Apr 17, 2014 - By Alejandra Silva, Staff WriterThe Northern Arapaho Business Council has released a public notice stating that long-awaited mineral settlement checks will be mailed to enrolled tribal members on Monday, April 21.
Roughly 9,700 enrolled Arapaho tribal members are scheduled to receive about $6,300 apiece by April 23 or April 24.
The Arapaho tribe will be receiving 15 percent of the expected $157 million of the settlement while individual tribal members receive the remaining 85 percent.
The Eastern Shoshone Business Council expects a delay in distribution, however, due to a recent change in leadership. According to tribal law, a four-person council is required to approve the distribution of the settlement. But on April 5, the business council voted to remove members Wes Martel and Ivan Posey, citing corruption and other accusations. Chairman Darwin St. Clair said the move left the council without a quorum of members.
"Since a quorum of the ESBC was unexpectedly lost, and the meeting ended, our ability to complete the final process in the settlement disbursement was stalled," he said.
In addition the tribe had been in the process of replacing another ESBC member, Harrison A. "Bunny" Shoyo, who died recently. A special election was held Tuesday to fill the spot, and Shoyo's replacement, Clinton D. Wagon, was sworn in Wednesday morning. After Wagon took the oath office, the ESBC proceeded into official business.
St. Clair said disbursement of settlement checks would be delayed for the 4,200 enrolled tribal members, and the amount and timeline for distribution will not be announced until they make approval of that information.
He added that the federal government must verify information from "several tribal offices" before the final disbursement of settlement funds can take place.
Posey, one of the ousted council members of the Eastern Shoshone Business Council, began distributing a petition April 10 requesting a stay of the April 5 decision that removed himself and Martel from the ESBC. He said the petition drew more than 450 signatures in two days.
A stay would allow the council to distribute the oil and gas settlement money to the 4,200 enrolled Eastern Shoshone tribal members, Posey said. The council could also continue conducting general business for the tribe.
"It's not about me, it's about the people," Posey said. "It would calm down the community. ... We're pretty much paralyzed, (and) there are unresolved issues."
The SBC could consider and take action on the petition during its next general meeting May 9, when the newest council member will be on board.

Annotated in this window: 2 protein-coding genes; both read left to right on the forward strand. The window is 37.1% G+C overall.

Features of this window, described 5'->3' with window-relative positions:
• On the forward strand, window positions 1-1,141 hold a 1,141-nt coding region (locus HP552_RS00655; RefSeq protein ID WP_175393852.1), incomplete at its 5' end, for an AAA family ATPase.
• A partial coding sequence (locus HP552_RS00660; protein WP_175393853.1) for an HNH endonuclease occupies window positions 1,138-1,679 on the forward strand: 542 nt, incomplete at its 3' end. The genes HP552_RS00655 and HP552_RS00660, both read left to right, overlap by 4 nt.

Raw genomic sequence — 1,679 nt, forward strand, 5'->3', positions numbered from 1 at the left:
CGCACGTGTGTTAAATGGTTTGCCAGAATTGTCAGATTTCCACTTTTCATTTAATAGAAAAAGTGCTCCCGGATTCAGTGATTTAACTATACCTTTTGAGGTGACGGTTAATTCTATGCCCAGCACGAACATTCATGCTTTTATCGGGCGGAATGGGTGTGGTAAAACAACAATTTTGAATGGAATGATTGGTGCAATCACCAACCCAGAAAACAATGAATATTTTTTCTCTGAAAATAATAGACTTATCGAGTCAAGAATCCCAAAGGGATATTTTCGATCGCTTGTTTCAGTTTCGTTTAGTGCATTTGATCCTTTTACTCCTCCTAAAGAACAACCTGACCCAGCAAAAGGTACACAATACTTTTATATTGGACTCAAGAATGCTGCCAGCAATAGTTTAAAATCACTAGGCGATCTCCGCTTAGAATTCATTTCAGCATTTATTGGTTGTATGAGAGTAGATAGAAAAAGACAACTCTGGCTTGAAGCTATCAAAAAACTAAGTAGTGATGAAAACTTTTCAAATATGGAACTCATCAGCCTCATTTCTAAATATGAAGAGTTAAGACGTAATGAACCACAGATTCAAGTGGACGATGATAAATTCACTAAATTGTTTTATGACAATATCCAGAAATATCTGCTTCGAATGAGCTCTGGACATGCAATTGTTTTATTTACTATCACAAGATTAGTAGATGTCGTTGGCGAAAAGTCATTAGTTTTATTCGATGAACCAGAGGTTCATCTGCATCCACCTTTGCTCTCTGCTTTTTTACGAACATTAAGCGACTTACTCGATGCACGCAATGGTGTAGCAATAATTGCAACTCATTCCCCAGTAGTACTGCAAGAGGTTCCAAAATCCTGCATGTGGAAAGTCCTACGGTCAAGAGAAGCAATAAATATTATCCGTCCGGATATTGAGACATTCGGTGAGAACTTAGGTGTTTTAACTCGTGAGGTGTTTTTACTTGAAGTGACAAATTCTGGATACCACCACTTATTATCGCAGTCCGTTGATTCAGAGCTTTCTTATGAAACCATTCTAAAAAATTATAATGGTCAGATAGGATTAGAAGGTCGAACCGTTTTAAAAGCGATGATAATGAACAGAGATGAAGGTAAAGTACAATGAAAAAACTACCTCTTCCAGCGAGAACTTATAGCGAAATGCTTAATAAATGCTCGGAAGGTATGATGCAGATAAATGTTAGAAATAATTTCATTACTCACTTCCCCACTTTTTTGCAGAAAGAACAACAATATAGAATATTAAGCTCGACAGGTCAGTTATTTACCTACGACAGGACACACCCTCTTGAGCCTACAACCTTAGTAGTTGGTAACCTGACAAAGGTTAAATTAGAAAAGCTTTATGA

The April 5 action also removed tribal attorney general Kimberly Varilek from her position.
Posey said he had left the meeting briefly, and when he returned there was a vote on the floor to remove him. He said he wasn't given a reason for the action or an opportunity to speak.
Acting superintendent Ray Nation at the Bureau of Indian Affairs office referred to the money coming to the tribes as the "oil and gas settlement." He confirmed that the checks are part of a three-phase settlement between the Northern Arapaho and Eastern Shoshone tribes and the United States government. The case originally was filed as two separate, larger suits in 1979, but later was consolidated.
Documents filed in the United States Court of Appeals for the Federal Circuit cited mismanagement of natural resources and associated revenues on the Wind River Indian Reservation. The first phase, regarding sand and gravel, was resolved in a settlement as a result of the U.S. government's failure to collect royalties after Oct. 10, 1973.
Phase II was split into two parts concerning oil and gas issues dating back to oil and gas royalty collection before 1973. Court documents state that the U.S. government "breached fiduciary and statutory duties owed to the tribes by mismanaging the (WRIR's) natural resources and the incomes derived from the exploitation of these resources."
The settlement money coming to the reservation this month is a result of issues addressed more recently as part of the second phase, part of which has been resolved.
"This is not welfare, or free money," said Arapaho Business Council co-chairman Ronald Oldman. "This is payment to tribal members for the production of their minerals, just like any private mineral owner would expect and deserve."
According to the U.S. Court of Federal Claims, seven oil and gas leases were converted unlawfully from status under the Act of Aug. 21, 1916, to status under the Indian Mineral Leasing Act.
"(The tribes) claim damages based on the theory that they would have obtained better royalty and renewal terms if the leases had remained 1916 Act leases instead of being converted," court documents state.
Mark Howell, public affairs consultant for the Northern Arapaho Tribe, confirmed that the payments are not associated with the Cobell Settlement, also pending to be distributed to enrolled members of both tribes on the reservation this year.
He said the tribe has worked closely with banks in Riverton, Lander and Fort Washakie to ensure there is enough money on hand to cash the checks and to "assure a smooth processing of funds."
Participating banks include the Atlantic City Federal Credit Union, Central Bank and Trust, Wells Fargo, Bank of the West and Wyoming Community Bank.
"We expect these dollars to circulate through the Wyoming economy many times over, and provide a substantial financial boost, especially in Fremont County," said Dean Goggles, Arapaho Business Councilman.
The business council is encouraging tribal members to secure their funds in a bank account and avoid check-cashing fees.
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